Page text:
National Officials Commend Oregon's Sexual Health Program

Oregon's program stands out because it addresses multiple factors – not just prevention of pregnancy and STDs

May 14, 2012 -- Four years ago, public health officials in Oregon developed a program for adolescent sexual health that national experts are now pointing to as a blueprint.

“I think what we find interesting about the Oregon program just to be very upfront is not just that it's a strong one, but that it's a leading one,” said William Smith, executive director of the National Coalition
of STD Directors in Washington, D.C.

The state's Youth Plan For Sexual Health includes five goals for sexual health in the state: that youth make thoughtful choices about relationships and sexual health; that sexual health inequities are eliminated; that rates of unintended teen pregnancy are reduced; that rates of sexually transmitted infection are reduced; and non-consensual sexual behaviors are reduced. Historically, sexual health programs geared toward youth have only emphasized two of those goals –
reducing the number of sexually transmitted diseases and the number of teen pregnancies, Smith said.

Programs elsewhere in the nation are beginning to follow suit.

Oregon stands out, Smith said, because it deals with inequities and looks at how the social determinants of health – including income, family status and racial or ethnic background – can affect sexual health
outcomes among young people.

“It really looks at sexual health as something other than just disease intervention, just preventing pregnancy or just preventing STDs,” Smith said.

Alaiyo Foster, manager of education services for Cascade AIDS Project, said officials have also stressed inclusiveness when considering youth sexuality.

“We've worked toward trying to be inclusive of alternatives to the traditional heterosexual beings, and try not to be shaming” of lesbian, bisexual, gay and transgender youths, Foster said.

The plan notes that sexual health disparities affect youth in diverse ways. For instance, people with developmental disabilities are four times as likely to be sexually assaulted compared to people without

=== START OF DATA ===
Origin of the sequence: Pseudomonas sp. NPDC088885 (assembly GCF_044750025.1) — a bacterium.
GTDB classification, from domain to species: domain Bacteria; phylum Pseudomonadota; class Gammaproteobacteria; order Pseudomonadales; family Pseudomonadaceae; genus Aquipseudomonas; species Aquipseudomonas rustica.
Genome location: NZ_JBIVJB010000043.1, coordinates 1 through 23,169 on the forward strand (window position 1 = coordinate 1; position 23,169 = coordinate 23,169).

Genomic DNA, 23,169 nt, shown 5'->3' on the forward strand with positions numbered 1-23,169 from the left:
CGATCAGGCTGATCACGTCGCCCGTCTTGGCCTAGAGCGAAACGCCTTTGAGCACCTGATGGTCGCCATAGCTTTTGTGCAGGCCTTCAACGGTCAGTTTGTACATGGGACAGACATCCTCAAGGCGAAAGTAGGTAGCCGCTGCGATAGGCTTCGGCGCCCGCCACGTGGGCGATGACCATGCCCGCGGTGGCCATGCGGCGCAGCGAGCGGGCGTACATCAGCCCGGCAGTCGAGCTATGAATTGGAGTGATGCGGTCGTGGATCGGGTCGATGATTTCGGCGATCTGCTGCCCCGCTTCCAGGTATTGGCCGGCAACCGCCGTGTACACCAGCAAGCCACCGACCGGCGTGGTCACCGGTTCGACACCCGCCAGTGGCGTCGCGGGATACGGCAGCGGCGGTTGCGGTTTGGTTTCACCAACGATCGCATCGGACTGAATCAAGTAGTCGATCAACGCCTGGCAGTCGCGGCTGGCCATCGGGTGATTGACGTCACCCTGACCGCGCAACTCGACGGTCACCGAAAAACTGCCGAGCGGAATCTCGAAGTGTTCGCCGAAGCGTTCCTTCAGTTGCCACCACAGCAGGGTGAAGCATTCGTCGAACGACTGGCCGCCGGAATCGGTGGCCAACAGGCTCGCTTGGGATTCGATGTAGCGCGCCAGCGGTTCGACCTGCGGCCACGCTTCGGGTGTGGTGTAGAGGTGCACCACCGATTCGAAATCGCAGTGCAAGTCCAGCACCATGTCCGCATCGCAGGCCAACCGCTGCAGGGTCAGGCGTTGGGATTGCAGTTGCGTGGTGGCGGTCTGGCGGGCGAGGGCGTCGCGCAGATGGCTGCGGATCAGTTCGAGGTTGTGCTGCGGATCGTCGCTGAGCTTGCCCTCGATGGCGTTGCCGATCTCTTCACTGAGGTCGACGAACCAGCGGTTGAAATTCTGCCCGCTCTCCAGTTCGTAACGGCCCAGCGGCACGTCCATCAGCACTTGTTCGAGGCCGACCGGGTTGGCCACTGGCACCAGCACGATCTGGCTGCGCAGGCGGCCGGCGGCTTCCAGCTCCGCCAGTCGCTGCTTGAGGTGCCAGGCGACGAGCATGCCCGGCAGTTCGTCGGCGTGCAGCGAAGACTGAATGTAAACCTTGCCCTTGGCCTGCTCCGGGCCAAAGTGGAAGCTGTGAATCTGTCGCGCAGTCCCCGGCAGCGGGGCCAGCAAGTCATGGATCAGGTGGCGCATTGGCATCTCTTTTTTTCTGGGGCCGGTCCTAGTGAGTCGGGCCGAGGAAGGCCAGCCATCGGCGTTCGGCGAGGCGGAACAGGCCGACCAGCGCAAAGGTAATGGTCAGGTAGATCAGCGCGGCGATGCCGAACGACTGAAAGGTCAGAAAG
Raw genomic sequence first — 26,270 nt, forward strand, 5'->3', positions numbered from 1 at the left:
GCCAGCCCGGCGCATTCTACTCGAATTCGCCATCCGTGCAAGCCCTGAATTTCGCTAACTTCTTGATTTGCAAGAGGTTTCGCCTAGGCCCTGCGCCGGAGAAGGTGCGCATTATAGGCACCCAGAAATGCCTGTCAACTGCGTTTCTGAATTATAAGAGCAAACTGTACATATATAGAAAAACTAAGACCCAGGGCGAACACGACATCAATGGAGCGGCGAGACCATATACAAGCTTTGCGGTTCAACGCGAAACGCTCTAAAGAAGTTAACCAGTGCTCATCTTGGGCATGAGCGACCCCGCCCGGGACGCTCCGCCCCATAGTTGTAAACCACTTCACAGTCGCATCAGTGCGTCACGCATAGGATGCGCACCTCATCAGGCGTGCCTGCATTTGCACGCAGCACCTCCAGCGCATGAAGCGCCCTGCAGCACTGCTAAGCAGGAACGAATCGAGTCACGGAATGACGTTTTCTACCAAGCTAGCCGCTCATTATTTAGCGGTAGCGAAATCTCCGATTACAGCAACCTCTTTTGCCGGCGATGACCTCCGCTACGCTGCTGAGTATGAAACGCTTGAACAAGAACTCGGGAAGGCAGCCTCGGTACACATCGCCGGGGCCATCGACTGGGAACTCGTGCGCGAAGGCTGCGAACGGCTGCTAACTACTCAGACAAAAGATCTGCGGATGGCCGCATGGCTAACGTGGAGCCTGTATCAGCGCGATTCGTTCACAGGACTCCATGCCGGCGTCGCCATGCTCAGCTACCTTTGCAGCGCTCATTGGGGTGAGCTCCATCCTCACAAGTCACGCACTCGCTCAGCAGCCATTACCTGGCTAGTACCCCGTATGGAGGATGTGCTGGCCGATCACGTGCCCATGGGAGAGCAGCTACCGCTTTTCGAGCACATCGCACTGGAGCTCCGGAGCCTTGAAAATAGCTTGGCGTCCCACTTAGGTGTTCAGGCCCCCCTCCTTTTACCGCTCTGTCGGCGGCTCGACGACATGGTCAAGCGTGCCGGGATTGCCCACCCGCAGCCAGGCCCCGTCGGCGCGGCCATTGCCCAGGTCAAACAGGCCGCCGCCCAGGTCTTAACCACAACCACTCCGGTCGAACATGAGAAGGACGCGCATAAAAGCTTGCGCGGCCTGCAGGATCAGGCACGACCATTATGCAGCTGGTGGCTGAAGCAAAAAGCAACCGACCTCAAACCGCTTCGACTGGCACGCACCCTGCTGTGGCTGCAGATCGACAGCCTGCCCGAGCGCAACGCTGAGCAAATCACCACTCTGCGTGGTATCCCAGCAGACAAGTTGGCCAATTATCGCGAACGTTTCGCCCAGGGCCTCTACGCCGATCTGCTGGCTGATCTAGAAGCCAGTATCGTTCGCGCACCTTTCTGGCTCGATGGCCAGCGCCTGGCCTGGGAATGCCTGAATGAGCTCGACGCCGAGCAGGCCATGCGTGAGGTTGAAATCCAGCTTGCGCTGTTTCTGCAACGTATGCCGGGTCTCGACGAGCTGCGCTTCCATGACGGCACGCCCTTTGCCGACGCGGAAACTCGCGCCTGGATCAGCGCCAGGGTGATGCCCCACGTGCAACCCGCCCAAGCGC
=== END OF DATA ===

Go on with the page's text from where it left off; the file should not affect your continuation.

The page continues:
such disabilities, and a disproportionate number – by some counts, up to 40 percent – of youth living on the street identify as a sexual minority.

All of those factors can influence health outcomes in general, though Smith said the research connecting socioeconomic status to sexual health is still preliminary – and something his coalition is working on with the Centers for Disease Control and Prevention. Some correlations have been studied between family stability and teen pregnancy, as well as housing status and STD status – though much of the latter research has focused on compliance with treatment rather than prevalence of diseases, Smith said. The state's programs have included peer outreach programs, “chat nights” about sexual health and the involvement of adult mentors, Foster said.

Smith also noted that one of the keys to success in Oregon's program has been the partnership between the public sector and the private, nonprofit sector – something he emphasizes in discussions with health
leaders from other states.

“Buy-in from nonprofit partners and the public health sectors have been absolutely critical to its success,” Smith said.

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